Our challenge then is evolving our thinking patterns—and adoption urgency–in light of this tremendous, unprecedented access.

None of this is to say that you’ve got to stop finding cool stuff that’s better than what you’ve got. And saving said cool stuff is also not a crime. But if you spend more time hunting than using, looking than integrating, discovering than creating, you may need to reverse the river’s current and reevaluate how and why you use the tools at your disposal.

Our challenge then is evolving our thinking patterns—and adoption urgency–in light of this tremendous, unprecedented access.

Of course, this is not an either-or dichotomy: overwhelming tech use, or no tech at all. There is room–and need–for an appropriate scale and pattern of technology adoption. We need tools that support and improve our teaching–which, in turn, should ultimately lead to the benefit of children. Skimming, searching, and curating are absolutely a part of that. But a fascination with technological (and non-technological) tools may do more harm than good.

(I’m just realizing that I may be talking to myself more than anyone else, here; I am guilty of almost all of the above.)

Consider adopting a ‘one-semester’ rule: if you haven’t even thought about it (much less used it) all semester. At worst, go ‘cleaning’ no matter how valuable it looks, and pitch it all. Something shinier or actually ‘better’ is undoubtedly on the way.

Be careful investing too much in or depending on tools that come and go like the turning of a page. You can always spend hours on Google, social media, or social video finding it again.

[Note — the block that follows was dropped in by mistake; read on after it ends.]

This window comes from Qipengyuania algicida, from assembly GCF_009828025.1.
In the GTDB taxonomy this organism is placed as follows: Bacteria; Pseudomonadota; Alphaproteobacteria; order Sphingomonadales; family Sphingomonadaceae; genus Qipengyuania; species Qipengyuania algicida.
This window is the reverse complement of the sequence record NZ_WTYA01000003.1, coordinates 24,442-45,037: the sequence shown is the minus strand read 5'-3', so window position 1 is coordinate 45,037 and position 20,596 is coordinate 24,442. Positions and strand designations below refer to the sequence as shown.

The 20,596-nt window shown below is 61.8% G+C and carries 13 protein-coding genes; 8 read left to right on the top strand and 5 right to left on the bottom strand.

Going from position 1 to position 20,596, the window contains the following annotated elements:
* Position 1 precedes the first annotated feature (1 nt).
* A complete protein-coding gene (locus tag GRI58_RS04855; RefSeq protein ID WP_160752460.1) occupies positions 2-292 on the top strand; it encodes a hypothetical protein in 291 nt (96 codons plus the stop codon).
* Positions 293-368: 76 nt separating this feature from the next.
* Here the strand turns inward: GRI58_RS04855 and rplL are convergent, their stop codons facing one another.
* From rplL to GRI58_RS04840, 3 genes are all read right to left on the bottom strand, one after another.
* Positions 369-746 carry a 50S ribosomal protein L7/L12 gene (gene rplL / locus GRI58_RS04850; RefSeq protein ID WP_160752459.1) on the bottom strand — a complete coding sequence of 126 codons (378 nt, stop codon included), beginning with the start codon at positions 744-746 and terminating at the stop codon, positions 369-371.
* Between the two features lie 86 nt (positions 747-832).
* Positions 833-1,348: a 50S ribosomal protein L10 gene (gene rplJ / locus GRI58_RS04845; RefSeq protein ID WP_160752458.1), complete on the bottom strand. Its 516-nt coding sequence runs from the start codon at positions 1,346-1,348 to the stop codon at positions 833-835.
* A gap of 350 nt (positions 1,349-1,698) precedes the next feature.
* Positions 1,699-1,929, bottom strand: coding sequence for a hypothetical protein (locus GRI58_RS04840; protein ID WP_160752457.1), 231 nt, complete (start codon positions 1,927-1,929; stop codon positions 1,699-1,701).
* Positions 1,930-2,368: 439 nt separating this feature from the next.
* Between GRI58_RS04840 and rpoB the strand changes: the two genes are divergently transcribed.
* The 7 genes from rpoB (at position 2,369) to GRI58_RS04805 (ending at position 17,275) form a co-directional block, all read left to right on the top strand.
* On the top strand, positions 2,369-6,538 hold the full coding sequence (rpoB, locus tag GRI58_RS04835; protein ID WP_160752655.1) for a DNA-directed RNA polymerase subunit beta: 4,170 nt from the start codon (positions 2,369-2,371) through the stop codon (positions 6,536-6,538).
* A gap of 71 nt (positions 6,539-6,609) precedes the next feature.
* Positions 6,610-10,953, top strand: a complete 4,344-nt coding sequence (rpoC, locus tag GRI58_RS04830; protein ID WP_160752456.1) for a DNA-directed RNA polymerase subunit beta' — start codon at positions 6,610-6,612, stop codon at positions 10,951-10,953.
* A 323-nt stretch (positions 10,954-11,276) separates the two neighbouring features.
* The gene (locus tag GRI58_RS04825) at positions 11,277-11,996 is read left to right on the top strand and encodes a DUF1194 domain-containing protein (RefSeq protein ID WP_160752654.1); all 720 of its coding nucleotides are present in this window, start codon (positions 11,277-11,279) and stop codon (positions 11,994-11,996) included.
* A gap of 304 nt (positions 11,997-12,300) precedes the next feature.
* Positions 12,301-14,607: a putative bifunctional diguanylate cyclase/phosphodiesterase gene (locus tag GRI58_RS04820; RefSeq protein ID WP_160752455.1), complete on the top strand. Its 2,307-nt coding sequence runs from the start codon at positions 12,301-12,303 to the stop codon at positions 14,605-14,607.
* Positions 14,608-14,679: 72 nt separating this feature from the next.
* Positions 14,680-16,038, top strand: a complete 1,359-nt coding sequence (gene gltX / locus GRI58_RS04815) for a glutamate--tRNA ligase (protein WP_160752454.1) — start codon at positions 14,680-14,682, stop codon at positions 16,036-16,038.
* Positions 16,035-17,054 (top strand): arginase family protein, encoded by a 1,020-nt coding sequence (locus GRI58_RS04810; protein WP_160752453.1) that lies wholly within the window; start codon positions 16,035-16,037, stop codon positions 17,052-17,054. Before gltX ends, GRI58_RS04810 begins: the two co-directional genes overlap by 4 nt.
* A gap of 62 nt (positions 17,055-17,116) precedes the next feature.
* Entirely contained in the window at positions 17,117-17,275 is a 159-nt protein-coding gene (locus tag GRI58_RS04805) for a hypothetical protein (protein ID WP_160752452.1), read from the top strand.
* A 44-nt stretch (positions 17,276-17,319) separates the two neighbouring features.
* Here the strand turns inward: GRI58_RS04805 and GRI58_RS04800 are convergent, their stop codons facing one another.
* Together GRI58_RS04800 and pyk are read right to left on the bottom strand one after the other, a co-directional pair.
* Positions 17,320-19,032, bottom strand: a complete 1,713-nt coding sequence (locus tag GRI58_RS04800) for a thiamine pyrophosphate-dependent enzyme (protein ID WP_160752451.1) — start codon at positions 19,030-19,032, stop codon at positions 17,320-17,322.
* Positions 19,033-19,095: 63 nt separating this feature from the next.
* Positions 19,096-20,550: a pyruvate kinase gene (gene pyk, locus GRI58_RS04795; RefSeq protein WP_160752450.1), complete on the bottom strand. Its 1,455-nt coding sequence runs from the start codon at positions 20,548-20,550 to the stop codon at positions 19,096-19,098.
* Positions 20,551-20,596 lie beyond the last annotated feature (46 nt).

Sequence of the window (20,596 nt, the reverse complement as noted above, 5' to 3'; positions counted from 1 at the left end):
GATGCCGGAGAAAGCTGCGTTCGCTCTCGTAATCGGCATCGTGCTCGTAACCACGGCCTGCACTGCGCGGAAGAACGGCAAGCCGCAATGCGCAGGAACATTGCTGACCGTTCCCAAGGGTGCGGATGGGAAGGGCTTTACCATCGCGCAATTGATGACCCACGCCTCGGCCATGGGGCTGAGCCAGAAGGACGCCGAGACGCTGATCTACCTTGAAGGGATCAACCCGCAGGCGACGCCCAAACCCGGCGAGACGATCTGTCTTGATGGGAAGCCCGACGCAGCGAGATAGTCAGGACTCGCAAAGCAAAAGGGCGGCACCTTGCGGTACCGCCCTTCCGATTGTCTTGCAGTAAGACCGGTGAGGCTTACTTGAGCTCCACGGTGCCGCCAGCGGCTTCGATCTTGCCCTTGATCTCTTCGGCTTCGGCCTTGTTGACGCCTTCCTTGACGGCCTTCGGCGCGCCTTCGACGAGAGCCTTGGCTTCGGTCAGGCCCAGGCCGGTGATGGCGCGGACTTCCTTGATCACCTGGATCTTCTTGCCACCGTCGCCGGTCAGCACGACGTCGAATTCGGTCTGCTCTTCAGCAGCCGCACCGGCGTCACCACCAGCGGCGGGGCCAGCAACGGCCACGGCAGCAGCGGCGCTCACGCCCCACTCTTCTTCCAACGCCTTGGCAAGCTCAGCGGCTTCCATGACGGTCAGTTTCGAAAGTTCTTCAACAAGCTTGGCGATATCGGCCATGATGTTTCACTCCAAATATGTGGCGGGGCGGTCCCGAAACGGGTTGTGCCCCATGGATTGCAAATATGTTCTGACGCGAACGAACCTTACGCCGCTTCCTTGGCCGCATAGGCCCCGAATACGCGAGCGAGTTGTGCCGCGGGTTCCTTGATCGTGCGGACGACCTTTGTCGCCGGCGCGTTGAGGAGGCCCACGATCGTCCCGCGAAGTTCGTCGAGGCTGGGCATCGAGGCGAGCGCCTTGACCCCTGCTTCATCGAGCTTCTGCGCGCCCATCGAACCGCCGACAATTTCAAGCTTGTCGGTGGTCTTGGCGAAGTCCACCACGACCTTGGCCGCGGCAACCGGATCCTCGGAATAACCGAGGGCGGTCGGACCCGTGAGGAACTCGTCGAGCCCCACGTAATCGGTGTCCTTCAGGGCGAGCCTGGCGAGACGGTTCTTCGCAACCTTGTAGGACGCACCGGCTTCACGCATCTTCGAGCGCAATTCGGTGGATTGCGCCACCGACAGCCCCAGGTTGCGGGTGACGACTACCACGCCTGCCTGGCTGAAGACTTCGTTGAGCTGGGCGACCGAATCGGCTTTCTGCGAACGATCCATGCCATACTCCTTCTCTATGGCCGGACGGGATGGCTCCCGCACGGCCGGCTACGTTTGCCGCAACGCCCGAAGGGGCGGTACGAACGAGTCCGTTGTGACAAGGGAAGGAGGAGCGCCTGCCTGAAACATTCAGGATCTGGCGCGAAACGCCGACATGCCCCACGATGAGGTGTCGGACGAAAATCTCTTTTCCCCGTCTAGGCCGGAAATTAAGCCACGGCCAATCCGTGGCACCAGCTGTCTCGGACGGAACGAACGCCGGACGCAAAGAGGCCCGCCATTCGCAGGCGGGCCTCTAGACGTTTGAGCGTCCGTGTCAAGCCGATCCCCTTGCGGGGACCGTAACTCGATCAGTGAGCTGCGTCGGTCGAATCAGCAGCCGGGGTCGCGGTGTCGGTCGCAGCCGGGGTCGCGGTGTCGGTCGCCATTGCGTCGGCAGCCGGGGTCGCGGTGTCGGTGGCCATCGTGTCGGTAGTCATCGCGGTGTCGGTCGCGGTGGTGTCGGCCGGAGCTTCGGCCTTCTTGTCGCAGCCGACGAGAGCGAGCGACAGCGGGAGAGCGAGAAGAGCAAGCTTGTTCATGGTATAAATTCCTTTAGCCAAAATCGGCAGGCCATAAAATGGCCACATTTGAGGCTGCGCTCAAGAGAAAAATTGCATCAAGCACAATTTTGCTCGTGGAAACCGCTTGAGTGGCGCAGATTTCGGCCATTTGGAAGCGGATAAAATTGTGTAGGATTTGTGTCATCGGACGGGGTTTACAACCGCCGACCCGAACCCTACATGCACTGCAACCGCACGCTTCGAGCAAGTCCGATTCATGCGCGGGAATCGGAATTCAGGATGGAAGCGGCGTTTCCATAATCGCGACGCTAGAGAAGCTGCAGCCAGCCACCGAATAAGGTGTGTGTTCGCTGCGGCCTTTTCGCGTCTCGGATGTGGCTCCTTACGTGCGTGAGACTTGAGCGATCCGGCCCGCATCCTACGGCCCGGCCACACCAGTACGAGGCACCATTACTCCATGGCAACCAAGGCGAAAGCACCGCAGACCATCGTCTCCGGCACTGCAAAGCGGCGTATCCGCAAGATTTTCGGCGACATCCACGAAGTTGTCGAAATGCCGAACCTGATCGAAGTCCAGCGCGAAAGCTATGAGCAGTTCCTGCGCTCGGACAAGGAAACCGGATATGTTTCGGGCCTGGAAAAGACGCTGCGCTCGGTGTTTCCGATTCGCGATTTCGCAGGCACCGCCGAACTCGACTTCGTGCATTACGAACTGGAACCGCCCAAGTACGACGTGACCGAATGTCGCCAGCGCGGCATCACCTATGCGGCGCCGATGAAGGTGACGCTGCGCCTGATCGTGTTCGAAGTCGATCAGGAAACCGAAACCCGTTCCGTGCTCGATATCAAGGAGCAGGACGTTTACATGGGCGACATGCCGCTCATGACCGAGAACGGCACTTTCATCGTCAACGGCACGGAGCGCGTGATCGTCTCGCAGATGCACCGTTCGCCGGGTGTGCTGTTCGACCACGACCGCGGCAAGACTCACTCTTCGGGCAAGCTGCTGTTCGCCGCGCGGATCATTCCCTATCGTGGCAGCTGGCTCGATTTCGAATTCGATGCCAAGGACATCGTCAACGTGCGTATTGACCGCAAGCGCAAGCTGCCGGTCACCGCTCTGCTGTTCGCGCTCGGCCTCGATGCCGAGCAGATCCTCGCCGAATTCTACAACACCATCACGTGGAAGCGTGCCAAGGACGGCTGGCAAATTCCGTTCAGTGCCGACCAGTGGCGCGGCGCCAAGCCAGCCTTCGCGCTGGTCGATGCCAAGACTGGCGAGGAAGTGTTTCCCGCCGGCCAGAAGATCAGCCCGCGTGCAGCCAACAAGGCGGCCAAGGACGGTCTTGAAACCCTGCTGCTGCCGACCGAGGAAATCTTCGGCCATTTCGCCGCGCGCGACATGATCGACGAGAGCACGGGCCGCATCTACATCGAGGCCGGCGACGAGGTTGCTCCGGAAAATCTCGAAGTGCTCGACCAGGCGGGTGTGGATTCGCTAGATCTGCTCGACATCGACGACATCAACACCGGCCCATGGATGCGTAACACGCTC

I guess my point is that the ideas are more primal and informative and raw and suitable for a range of teaching opportunities for you and learning opportunities for children and, at times, shiny new tools can be more of a distraction than a boon.

Lessons are created with resources like curriculum maps, graphic organizers, and so on that were the product of ideas.

New Ideas

Or maybe create a central core or kernel of sound and timeless pedagogy: backward planning, student engagement, units that provide flexible data that makes revising planned instruction more accessible to you, lessons that depend on critical thinking, inquiry, etc., to ‘function.’

And then supplement that with the latest tool or trend–especially when that technology (e.g., artificial intelligence) changes or will soon change the world outside of your classroom.

Put another way, focus less on tools (the ‘how’) and more on ideas (the ‘what’ and ‘why’).

New ideas are different.

Ideas create the need for tools.

Ideas are where the tools come from and how those ideas are used in your curriculum and classroom.

Ideas create lessons.

Lessons create ideas.

And further, ideas supersede tools (like technology) in the same way an author and their ideas supersede their research or publishing and marketing tools and so on.

In fact, technology itself is a product of an idea.

Any ‘thing’–class norms, apps, tools, quizzes, ground discussions (see also 50 Sentence Stems For Critical Reading)–is first and foremost an idea.

Never forget where ideas come from and, more critically, what to do with an idea.